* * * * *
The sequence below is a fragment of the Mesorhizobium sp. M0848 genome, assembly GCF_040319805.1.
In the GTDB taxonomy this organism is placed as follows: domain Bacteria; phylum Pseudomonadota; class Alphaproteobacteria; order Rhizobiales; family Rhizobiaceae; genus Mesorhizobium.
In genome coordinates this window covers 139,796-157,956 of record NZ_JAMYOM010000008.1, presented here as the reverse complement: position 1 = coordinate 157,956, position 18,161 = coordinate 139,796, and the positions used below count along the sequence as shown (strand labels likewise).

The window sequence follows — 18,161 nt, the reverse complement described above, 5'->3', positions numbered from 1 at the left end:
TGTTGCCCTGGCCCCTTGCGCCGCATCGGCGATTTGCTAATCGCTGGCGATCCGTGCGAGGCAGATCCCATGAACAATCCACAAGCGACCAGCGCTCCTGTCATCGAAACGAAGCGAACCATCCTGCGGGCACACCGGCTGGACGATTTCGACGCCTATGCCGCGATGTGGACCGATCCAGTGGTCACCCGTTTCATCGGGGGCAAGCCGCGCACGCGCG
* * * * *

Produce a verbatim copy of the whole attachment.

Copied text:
The sequence below is a fragment of the Mesorhizobium sp. M0848 genome, assembly GCF_040319805.1.
In the GTDB taxonomy this organism is placed as follows: domain Bacteria; phylum Pseudomonadota; class Alphaproteobacteria; order Rhizobiales; family Rhizobiaceae; genus Mesorhizobium.
In genome coordinates this window covers 139,796-157,956 of record NZ_JAMYOM010000008.1, presented here as the reverse complement: position 1 = coordinate 157,956, position 18,161 = coordinate 139,796, and the positions used below count along the sequence as shown (strand labels likewise).

The window sequence follows — 18,161 nt, the reverse complement described above, 5'->3', positions numbered from 1 at the left end:
TGTTGCCCTGGCCCCTTGCGCCGCATCGGCGATTTGCTAATCGCTGGCGATCCGTGCGAGGCAGATCCCATGAACAATCCACAAGCGACCAGCGCTCCTGTCATCGAAACGAAGCGAACCATCCTGCGGGCACACCGGCTGGACGATTTCGACGCCTATGCCGCGATGTGGACCGATCCAGTGGTCACCCGTTTCATCGGGGGCAAGCCGCGCACGCGCG